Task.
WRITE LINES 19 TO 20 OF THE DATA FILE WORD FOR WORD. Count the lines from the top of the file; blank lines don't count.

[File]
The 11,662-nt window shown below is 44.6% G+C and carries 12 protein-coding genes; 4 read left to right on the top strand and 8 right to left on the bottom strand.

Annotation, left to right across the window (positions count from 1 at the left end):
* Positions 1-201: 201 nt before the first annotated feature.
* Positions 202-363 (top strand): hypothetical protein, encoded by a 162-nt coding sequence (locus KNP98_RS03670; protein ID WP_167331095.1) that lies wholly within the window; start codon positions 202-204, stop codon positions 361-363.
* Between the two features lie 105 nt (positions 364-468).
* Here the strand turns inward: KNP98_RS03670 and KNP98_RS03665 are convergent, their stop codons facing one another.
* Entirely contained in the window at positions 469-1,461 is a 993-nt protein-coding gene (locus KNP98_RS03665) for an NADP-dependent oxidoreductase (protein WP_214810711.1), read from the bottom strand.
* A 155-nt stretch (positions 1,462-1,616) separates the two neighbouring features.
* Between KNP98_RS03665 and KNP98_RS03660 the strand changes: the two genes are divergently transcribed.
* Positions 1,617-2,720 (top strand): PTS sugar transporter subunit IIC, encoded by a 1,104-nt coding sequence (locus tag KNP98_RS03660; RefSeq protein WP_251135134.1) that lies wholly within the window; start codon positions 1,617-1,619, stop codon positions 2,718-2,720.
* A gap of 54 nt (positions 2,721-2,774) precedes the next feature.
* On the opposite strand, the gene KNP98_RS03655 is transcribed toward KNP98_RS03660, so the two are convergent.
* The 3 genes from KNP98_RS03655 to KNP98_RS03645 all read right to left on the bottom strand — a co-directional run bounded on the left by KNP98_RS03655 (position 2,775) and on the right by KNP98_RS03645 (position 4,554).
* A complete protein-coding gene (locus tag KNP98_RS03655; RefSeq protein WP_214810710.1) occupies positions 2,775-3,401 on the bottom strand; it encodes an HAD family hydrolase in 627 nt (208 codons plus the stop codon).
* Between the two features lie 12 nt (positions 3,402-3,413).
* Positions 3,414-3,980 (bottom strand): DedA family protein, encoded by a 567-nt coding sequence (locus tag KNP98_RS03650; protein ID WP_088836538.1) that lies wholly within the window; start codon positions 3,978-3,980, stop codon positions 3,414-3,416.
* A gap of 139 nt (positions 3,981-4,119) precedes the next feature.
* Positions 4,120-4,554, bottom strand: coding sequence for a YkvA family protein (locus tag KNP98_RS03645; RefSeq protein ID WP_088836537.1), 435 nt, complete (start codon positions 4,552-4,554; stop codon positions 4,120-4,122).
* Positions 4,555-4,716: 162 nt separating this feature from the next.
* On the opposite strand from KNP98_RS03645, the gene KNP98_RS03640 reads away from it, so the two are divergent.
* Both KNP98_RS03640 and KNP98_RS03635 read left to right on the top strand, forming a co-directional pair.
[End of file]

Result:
* Positions 4,555-4,716: 162 nt separating this feature from the next.
* On the opposite strand from KNP98_RS03645, the gene KNP98_RS03640 reads away from it, so the two are divergent.